Lebron has Lasik Surgery

LeBron James took another step in improving his game last week, undergoing Lasik eye surgery in Beverly Hills, Calif.
The procedure, performed by Dr. Kerry K. Assil, is designed to improve vision and assures a faster recovery. James’ vision has improved to 20/15, according to Assil, and he has already been cleared to resume workouts.
Lasik, which typically takes 10 to 15 minutes, involves a surgeon creating a corneal flap. The flap is then peeled back and a laser is used to reshape the cornea. Once the cornea is reshaped, light rays coming into the eye will properly focus on the retina for clear vision. 
James  is scheduled to host the season premiere of NBC’s Saturday Night Live on Sept.¤29.   The Cavaliers open training camp On Oct. 2nd,  in defense of their Eastern Conference championship.

Source:  Cleveland.Com

Former Cavaliers Owner Ted Stepien Passes Away

Former Cleveland Cavaliers owner Ted Stepien, whose propensity for trading away draft picks resulted in an NBA rule change, died Monday at his home in Willoughby Hills, Ohio. He was 82.
Stepien paid $2 million for 37 per cent of the Cavaliers in April 1980 and soon became the majority shareholder. The Cavaliers went 66-180, dropped to the bottom of the league in attendance and lost $15 million during Stepien’s three years of ownership.
He went through six coaches during that span, including four during the 1981-82 season – Don Delaney, Bob Kloppenburg, Chuck Daly and Bill Musselman. The team finished 15-67.
Because of his habit of trading draft picks for mediocre players, the league passed the “Stepien Rule,” which restricts teams from dealing future first-round selections in consecutive years.
Stepien sold the team to George and Gordon Gund for $20 million in 1983. NBA owners awarded the Cavaliers bonus first-round picks for each year from 1983-86 to help compensate for the ones Stepien traded away.
“I don’t feel I failed,” Stepien later said. “I rescued a bankrupt organization.”
After selling the Cavaliers, Stepien owned several minor league basketball teams, including the Toronto Tornadoes and the Mississippi Coast (Biloxi) Jets.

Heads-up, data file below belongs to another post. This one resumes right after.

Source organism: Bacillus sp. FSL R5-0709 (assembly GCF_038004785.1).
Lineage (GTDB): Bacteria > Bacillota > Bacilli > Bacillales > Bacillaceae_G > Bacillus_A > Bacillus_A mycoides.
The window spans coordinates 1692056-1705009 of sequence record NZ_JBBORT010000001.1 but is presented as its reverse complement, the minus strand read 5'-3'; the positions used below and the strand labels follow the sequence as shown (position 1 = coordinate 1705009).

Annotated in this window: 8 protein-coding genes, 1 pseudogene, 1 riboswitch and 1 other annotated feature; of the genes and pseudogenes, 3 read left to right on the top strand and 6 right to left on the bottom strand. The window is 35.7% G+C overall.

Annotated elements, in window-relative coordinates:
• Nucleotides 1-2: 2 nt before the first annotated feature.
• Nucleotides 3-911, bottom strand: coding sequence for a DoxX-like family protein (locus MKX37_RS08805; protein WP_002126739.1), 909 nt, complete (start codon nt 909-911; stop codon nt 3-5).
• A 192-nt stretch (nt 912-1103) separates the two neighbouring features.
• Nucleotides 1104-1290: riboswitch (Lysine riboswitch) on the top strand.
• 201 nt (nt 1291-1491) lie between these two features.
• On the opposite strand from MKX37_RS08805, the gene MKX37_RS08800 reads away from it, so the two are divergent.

“The Cavaliers organization extends our sympathies to the Stepien family as they deal with the passing of Ted,” the team said in a statement.

Lebron is still the Man

LeBron James continually redefines what one player is capable of in this predominantly team sport. His abuse of Orlando, New Jersey and Detroit last spring was truly an effort worthy of the ‘Witness’ signs that dominate the landscape at the Quicken Loans Arena.  
All kidding aside, though, the Cavs as a team caught a lot of people off guard last year and it is somewhat troubling how little they’ve done this off-season to try and build on that momentum. Their on-again-off-again pursuit of the Kings’ Mike Bibby makes a lot of sense from the perspective of Bibby being the perfect compliment to the way the Cavs use James, giving him the primary ball-handling responsibilities and letting the point guard act as more of a finisher. However, if the cost for Bibby is Drew Gooden, then it is a price the Cavs cannot pay. As trendy as Anderson Varejao is these days, he is no where near as well-rounded a player as Gooden, and the Cavs are far better off with the depth they have now up front than importing a potentially over-the-hill point guard that makes such an insane amount of money.
What this team could still use, though, is some depth. Donyell Marshall and Damon Jones have hardly panned out for this team since they signed on and Shannon Brown didn’t show a ton last season to make anyone think of him as a primary backup on a Finals team. While money is tight for this team right now, they have to learn to exploit their status as a title contender in the way that San Antonio, Phoenix and even Boston do and get some title-hungry vets on the cheap. The trick here isn’t trying to maintain their position in the East so much as it is trying to make sure up-and-comers don’t leapfrog them before they’ve had their day in the sun.